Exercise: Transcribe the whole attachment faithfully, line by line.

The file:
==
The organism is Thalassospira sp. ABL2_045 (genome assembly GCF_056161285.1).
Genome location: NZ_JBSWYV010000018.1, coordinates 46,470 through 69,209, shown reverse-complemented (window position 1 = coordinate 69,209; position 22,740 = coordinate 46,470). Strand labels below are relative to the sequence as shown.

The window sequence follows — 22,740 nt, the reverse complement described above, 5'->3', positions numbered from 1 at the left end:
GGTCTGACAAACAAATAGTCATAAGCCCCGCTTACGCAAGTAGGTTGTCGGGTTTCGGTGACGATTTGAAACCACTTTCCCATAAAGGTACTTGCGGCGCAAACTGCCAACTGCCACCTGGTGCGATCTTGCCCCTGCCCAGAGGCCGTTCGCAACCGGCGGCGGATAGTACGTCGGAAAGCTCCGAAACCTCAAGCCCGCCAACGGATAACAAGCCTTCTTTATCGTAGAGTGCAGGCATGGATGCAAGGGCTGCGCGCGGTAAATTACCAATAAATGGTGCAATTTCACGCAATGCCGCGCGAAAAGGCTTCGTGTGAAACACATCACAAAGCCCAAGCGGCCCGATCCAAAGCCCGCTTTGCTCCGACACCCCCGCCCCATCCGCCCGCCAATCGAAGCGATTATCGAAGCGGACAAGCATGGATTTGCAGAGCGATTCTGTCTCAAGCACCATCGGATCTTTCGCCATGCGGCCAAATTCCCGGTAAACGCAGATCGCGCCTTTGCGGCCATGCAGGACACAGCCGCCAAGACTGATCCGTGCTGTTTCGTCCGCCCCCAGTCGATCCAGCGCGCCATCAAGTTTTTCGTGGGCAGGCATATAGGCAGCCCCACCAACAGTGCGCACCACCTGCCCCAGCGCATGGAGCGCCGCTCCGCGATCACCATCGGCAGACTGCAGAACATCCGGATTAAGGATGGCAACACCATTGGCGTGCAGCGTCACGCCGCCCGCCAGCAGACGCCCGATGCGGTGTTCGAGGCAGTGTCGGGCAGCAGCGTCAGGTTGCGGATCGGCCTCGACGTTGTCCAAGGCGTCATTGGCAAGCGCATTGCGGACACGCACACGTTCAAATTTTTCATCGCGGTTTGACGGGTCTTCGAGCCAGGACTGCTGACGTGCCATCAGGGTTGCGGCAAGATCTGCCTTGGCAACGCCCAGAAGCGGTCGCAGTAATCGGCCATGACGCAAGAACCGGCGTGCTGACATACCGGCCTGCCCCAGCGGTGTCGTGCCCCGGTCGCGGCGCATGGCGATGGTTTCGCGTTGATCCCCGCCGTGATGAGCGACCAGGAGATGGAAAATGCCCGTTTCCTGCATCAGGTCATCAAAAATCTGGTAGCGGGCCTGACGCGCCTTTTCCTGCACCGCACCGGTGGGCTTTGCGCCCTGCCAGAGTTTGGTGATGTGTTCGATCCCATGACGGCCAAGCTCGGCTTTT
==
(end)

The organism is Thalassospira sp. ABL2_045 (genome assembly GCF_056161285.1).
Genome location: NZ_JBSWYV010000018.1, coordinates 46,470 through 69,209, shown reverse-complemented (window position 1 = coordinate 69,209; position 22,740 = coordinate 46,470). Strand labels below are relative to the sequence as shown.

The window sequence follows — 22,740 nt, the reverse complement described above, 5'->3', positions numbered from 1 at the left end:
GGTCTGACAAACAAATAGTCATAAGCCCCGCTTACGCAAGTAGGTTGTCGGGTTTCGGTGACGATTTGAAACCACTTTCCCATAAAGGTACTTGCGGCGCAAACTGCCAACTGCCACCTGGTGCGATCTTGCCCCTGCCCAGAGGCCGTTCGCAACCGGCGGCGGATAGTACGTCGGAAAGCTCCGAAACCTCAAGCCCGCCAACGGATAACAAGCCTTCTTTATCGTAGAGTGCAGGCATGGATGCAAGGGCTGCGCGCGGTAAATTACCAATAAATGGTGCAATTTCACGCAATGCCGCGCGAAAAGGCTTCGTGTGAAACACATCACAAAGCCCAAGCGGCCCGATCCAAAGCCCGCTTTGCTCCGACACCCCCGCCCCATCCGCCCGCCAATCGAAGCGATTATCGAAGCGGACAAGCATGGATTTGCAGAGCGATTCTGTCTCAAGCACCATCGGATCTTTCGCCATGCGGCCAAATTCCCGGTAAACGCAGATCGCGCCTTTGCGGCCATGCAGGACACAGCCGCCAAGACTGATCCGTGCTGTTTCGTCCGCCCCCAGTCGATCCAGCGCGCCATCAAGTTTTTCGTGGGCAGGCATATAGGCAGCCCCACCAACAGTGCGCACCACCTGCCCCAGCGCATGGAGCGCCGCTCCGCGATCACCATCGGCAGACTGCAGAACATCCGGATTAAGGATGGCAACACCATTGGCGTGCAGCGTCACGCCGCCCGCCAGCAGACGCCCGATGCGGTGTTCGAGGCAGTGTCGGGCAGCAGCGTCAGGTTGCGGATCGGCCTCGACGTTGTCCAAGGCGTCATTGGCAAGCGCATTGCGGACACGCACACGTTCAAATTTTTCATCGCGGTTTGACGGGTCTTCGAGCCAGGACTGCTGACGTGCCATCAGGGTTGCGGCAAGATCTGCCTTGGCAACGCCCAGAAGCGGTCGCAGTAATCGGCCATGACGCAAGAACCGGCGTGCTGACATACCGGCCTGCCCCAGCGGTGTCGTGCCCCGGTCGCGGCGCATGGCGATGGTTTCGCGTTGATCCCCGCCGTGATGAGCGACCAGGAGATGGAAAATGCCCGTTTCCTGCATCAGGTCATCAAAAATCTGGTAGCGGGCCTGACGCGCCTTTTCCTGCACCGCACCGGTGGGCTTTGCGCCCTGCCAGAGTTTGGTGATGTGTTCGATCCCATGACGGCCAAGCTCGGCTTTT